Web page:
And for those instances that I am willing to participate here (if not over-participating - and I do give thought to that), I think I should give in to the temptation to talk through the tangential. For one thing, the tangential can amount to an increase of participation and there might be some benefit to it when someone decides to chime in.

I would rather watch a Karen or anyone "engaged" embark upon tangents that emerge from topics than to experience a need to treat an original question as though it came to a help desk, when the "customer" may not return. I also don't think the participants should be customers, even though I went to the lengths of troubleshooting a product question at one point, probably stupidly; the participants here ought to be simply talkers within the work, from my view.

Author barrymckeich
#10 | Posted: 15 Jul 2008 04:14 
Apologies Scott, and Ayaree, this has not been overlly helpful.

The point that i was making earlier, and yes i see what you mean now Ayaree so sorry, is that the measurement of customer service in my experience can sometimes be blighted by internal measures. I agree that an increase in customer complaints is a sign of falling standards - if it continues over time.

However the only really sound measure of customer service levels is how well your customers perceive the service they receive. Unless all the compalints you receive are about the same subject they are never going to be a high enough volume (i hope) to make a change to processes viable. But if through regular tracking of customer satisfaction you can identify trends of service levels then clear strategies can be implemented.

Internal metrics as you described Scott can then be correlated to the customer feedback.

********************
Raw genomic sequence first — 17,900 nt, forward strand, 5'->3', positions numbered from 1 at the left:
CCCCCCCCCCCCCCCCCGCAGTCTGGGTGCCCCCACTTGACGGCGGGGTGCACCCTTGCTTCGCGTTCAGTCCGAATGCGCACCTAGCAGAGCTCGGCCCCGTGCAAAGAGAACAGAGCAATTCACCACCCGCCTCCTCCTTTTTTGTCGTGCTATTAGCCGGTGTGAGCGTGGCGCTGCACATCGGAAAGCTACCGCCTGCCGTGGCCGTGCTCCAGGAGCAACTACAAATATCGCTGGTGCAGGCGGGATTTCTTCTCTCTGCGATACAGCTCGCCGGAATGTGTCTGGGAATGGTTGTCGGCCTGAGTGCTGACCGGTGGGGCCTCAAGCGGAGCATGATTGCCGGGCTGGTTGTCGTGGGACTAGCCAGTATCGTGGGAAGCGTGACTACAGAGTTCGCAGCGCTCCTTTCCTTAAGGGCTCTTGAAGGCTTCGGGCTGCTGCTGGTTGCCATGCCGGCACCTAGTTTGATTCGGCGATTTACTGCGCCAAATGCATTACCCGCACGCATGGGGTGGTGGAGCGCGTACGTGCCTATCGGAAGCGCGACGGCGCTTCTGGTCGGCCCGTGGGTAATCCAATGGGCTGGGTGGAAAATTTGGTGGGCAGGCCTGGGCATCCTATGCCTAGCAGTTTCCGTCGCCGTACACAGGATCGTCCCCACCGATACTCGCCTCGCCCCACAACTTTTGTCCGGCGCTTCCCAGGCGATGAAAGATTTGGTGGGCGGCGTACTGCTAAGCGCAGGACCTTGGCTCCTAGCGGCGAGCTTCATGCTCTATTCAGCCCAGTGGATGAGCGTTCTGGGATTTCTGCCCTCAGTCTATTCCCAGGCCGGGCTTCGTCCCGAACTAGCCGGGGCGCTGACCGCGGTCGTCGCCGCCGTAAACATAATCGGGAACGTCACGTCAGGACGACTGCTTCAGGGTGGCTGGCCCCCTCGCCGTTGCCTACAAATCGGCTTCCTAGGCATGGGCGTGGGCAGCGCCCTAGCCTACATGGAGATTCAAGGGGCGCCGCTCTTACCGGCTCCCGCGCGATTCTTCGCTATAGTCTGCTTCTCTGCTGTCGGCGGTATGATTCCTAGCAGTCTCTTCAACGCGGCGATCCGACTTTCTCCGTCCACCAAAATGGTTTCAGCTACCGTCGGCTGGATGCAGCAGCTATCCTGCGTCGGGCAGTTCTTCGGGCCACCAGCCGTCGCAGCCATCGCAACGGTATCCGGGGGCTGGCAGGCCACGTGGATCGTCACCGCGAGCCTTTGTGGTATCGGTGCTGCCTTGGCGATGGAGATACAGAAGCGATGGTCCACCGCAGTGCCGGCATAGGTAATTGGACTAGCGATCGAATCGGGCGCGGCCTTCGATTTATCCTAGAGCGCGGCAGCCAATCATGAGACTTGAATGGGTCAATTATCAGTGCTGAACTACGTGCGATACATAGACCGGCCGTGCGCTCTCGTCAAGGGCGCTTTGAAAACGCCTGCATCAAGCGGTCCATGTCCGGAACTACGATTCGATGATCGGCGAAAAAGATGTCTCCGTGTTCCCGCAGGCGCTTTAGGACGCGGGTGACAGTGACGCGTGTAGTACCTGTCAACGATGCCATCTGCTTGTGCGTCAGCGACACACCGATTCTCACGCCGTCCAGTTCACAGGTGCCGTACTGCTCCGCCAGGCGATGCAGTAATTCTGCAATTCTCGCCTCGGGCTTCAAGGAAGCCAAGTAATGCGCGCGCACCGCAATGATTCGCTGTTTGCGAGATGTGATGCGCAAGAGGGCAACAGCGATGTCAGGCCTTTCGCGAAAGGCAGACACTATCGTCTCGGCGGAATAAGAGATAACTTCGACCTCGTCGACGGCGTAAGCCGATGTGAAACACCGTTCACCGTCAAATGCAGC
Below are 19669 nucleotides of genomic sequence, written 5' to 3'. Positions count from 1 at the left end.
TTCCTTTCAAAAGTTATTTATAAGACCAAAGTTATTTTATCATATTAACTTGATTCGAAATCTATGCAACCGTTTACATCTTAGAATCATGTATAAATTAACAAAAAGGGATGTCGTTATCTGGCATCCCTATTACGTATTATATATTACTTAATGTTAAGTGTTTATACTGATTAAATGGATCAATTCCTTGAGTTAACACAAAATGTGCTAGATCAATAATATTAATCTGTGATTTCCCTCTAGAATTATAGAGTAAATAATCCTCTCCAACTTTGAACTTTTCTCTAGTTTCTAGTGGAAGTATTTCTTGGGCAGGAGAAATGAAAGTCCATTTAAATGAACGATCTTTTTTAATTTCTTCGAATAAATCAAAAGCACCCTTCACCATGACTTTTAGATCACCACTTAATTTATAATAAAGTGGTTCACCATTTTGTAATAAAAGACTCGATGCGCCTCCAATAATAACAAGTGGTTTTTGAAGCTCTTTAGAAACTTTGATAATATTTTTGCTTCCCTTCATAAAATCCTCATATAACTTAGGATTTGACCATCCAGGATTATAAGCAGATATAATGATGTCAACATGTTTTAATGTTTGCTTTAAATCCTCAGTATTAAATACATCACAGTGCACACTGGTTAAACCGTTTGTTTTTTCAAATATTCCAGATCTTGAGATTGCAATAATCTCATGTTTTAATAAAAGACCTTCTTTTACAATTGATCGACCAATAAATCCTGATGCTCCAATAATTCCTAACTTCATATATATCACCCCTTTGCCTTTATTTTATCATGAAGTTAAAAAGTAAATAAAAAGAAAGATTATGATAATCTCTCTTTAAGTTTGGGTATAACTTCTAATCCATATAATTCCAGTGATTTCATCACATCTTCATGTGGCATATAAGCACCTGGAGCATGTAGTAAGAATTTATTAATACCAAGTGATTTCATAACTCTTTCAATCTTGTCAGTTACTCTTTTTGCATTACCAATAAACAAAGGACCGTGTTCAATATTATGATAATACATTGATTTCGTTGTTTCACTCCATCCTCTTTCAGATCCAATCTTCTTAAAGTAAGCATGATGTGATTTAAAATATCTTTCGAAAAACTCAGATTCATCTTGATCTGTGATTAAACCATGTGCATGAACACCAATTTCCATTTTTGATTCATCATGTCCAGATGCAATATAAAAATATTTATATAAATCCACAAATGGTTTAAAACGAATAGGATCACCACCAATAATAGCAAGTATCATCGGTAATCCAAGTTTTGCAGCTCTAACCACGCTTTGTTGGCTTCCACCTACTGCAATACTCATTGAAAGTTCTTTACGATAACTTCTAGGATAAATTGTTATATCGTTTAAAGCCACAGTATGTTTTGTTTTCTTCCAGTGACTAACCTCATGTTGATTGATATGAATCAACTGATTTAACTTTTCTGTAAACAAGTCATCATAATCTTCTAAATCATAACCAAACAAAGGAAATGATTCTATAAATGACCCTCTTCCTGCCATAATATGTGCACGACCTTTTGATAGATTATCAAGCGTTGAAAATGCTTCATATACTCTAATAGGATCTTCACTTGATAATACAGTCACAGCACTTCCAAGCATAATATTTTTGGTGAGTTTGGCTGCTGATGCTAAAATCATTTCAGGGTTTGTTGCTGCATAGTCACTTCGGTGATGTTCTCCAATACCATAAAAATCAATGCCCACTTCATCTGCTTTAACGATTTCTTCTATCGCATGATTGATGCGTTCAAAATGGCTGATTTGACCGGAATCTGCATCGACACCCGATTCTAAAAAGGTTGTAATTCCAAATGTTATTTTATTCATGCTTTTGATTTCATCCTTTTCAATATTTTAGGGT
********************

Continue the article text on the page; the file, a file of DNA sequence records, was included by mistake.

What to measure (or what metrics to use) can be determined via up front focus groups etc to find out from customers what is important (i.e. is the phone being answered within 5 seconds important to customers or just to the internal managment?).

As you can probably tell i like to focus very much on the customer input and this probalby comes from the fact that i am not dealing with them directly like most of you guys. However if you know what a customer wants and then put in place systems and people capable of delivering those things then you won't go far wrong.

I hope this has been helpful, apologies if this has become more complicated than it needed to be.



Author ayaree
#11 | Posted: 22 Jul 2008 19:59 
Barry, nice to see you back, and I wanted to jump in to say exactly that. I don't have a reply that speaks to all the best specifics right now, but I will give it a try later.

The fact that you are not directly involved with customers (talking with them) doesn't mean there is not something worth taking a look at.. Will come back later this week.

Thanks :)

Author bokhorstp
#12 | Posted: 30 Jul 2008 05:56 
HI Scott

Firstly , I'm a bit suprised that you have not received that many specific answers regarding your question - it can not be all that complicated I think.

For you to measure performance & productivity , you better split the metrics into 2 focus areas : 1 for quantity (productivity), 1 for quality. You obviously need both to ensure customer satisfaction (which is all what we are here for)

Quantitative measurements could be :

* nr of calls answered within 6-8 seconds (considered as world-class)
* service level percentage (minimum 80% )
* average call length
* abandon rate (should not be over 3% of total calls)
* log-in time
* outbound calls / length
* nr of orders placed

Quality measurements could be :

* call quality (record calls)
* complaint handling (soft skills)
* complaint logging and compliance (minimum 80%)
* customer satisfaction survey (weekly/monthly measurement consistently)
* order accuracy (target around 99%)

Hope this helps - if you need any further details, don't hesitate.

Good luck with your new role !

Kind regards